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Perales challenged in 73rd district


XENIA — Incumbent Rick Perales is being challenged by Kim McCarthy in the Ohio House of Representatives 73rd district.

McCarthy, an accountant and business owner, said she is not a career politician and decided to run when she began attending county commission meetings regularly and didn’t like what she found. At a recent forum she said the country is in a crisis socially and economically.

Perales is in his third term as a state rep and previously served as a Beavercreek mayor and city councilman and a Greene County commissioner. A military veteran, he told a crowd at a recent forum that his whole life has been about service and he enjoys being a state rep.

Below are the answers to Greene County News contested race questions:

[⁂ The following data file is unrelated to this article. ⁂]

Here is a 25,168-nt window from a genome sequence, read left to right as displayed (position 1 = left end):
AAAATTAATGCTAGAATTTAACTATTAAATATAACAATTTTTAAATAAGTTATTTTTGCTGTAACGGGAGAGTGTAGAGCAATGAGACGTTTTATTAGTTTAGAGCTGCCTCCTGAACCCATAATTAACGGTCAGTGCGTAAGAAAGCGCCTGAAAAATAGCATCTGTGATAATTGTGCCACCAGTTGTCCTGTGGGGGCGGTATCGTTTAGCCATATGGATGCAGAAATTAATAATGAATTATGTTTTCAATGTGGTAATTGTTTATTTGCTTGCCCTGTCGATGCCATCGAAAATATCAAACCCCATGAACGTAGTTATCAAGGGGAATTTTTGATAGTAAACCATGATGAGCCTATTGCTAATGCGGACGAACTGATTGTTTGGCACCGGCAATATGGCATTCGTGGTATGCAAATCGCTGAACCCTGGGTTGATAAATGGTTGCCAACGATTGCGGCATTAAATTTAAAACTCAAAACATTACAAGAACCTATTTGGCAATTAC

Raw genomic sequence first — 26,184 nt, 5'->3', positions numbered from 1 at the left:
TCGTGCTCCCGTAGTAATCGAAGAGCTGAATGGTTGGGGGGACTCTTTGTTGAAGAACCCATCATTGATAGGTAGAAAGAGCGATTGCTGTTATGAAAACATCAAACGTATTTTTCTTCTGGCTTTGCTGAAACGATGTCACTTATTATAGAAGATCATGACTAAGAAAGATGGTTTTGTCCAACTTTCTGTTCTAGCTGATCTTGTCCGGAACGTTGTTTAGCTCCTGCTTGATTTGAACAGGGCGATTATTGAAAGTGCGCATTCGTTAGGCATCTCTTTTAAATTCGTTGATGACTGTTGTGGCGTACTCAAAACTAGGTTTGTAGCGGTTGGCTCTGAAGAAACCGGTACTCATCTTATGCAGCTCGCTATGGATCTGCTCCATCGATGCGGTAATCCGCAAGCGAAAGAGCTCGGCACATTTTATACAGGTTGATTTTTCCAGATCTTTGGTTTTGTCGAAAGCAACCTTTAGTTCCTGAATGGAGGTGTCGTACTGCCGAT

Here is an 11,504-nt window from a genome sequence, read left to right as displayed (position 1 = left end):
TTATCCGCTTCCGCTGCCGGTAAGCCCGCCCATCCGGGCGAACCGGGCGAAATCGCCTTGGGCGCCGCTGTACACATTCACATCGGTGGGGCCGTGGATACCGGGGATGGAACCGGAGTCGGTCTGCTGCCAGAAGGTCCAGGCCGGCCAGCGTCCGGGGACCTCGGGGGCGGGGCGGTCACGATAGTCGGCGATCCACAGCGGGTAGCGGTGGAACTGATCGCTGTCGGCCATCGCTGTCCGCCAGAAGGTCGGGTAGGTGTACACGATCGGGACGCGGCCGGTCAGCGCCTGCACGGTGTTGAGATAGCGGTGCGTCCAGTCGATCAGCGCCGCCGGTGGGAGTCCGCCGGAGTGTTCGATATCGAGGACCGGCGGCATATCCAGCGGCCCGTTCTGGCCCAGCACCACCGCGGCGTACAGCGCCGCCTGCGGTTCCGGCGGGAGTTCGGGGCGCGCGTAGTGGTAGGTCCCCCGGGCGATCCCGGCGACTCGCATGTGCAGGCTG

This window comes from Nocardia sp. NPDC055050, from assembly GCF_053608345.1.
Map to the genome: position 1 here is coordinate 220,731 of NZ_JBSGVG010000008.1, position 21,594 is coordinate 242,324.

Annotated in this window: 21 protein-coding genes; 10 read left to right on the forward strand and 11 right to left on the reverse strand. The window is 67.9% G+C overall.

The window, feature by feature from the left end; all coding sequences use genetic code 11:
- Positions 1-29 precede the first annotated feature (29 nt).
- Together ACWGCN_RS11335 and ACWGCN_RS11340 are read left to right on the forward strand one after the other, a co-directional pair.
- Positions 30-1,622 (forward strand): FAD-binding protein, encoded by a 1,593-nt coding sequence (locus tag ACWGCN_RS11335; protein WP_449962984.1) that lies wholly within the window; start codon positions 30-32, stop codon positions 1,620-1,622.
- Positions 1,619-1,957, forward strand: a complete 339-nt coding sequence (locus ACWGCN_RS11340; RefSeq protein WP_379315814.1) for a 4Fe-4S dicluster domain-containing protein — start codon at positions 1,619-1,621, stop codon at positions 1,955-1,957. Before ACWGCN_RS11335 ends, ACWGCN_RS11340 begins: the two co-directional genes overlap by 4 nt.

State Representative 73rd District

Kim McCarthy

Date of birth: Jan. 28, 1969

Why are you the right candidate for this seat?

“I am the right person for this seat because I am in touch with what people need in District 73.

Having run a small business in Greene County for more than 20 years, I know what it takes to be successful, and the impact the state has on that ability. I know what it’s like to have employees, and how to motivate and lead. My accounting background gives me the fiscal skills necessary regarding budgets and cost analysis in the statehouse. My work with a CPA helps me see what local businesses are up against when it comes to taxes and regulations imposed by Columbus. I’ve spent this campaign meeting with local stakeholders and various officials, as well as knocking on thousands of doors, listening to people where they live.